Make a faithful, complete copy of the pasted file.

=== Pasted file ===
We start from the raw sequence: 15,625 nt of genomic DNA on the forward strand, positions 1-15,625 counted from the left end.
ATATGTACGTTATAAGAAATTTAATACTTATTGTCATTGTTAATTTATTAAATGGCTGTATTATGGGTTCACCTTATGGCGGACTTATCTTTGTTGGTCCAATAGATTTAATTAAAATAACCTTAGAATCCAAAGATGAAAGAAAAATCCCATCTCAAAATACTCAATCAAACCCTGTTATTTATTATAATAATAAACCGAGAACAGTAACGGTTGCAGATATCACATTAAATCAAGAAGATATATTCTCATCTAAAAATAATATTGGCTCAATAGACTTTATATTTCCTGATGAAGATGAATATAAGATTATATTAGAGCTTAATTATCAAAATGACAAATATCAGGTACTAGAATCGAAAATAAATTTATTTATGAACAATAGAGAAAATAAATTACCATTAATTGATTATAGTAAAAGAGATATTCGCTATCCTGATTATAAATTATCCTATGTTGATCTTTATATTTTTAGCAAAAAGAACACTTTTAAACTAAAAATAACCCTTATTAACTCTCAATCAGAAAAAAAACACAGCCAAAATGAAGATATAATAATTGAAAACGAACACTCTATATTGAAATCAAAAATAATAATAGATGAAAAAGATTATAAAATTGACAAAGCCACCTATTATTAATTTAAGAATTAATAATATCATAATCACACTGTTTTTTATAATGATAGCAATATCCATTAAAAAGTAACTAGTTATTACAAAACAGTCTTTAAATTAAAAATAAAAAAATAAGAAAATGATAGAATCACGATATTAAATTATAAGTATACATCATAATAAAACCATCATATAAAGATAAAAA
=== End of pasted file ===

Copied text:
We start from the raw sequence: 15,625 nt of genomic DNA on the forward strand, positions 1-15,625 counted from the left end.
ATATGTACGTTATAAGAAATTTAATACTTATTGTCATTGTTAATTTATTAAATGGCTGTATTATGGGTTCACCTTATGGCGGACTTATCTTTGTTGGTCCAATAGATTTAATTAAAATAACCTTAGAATCCAAAGATGAAAGAAAAATCCCATCTCAAAATACTCAATCAAACCCTGTTATTTATTATAATAATAAACCGAGAACAGTAACGGTTGCAGATATCACATTAAATCAAGAAGATATATTCTCATCTAAAAATAATATTGGCTCAATAGACTTTATATTTCCTGATGAAGATGAATATAAGATTATATTAGAGCTTAATTATCAAAATGACAAATATCAGGTACTAGAATCGAAAATAAATTTATTTATGAACAATAGAGAAAATAAATTACCATTAATTGATTATAGTAAAAGAGATATTCGCTATCCTGATTATAAATTATCCTATGTTGATCTTTATATTTTTAGCAAAAAGAACACTTTTAAACTAAAAATAACCCTTATTAACTCTCAATCAGAAAAAAAACACAGCCAAAATGAAGATATAATAATTGAAAACGAACACTCTATATTGAAATCAAAAATAATAATAGATGAAAAAGATTATAAAATTGACAAAGCCACCTATTATTAATTTAAGAATTAATAATATCATAATCACACTGTTTTTTATAATGATAGCAATATCCATTAAAAAGTAACTAGTTATTACAAAACAGTCTTTAAATTAAAAATAAAAAAATAAGAAAATGATAGAATCACGATATTAAATTATAAGTATACATCATAATAAAACCATCATATAAAGATAAAAA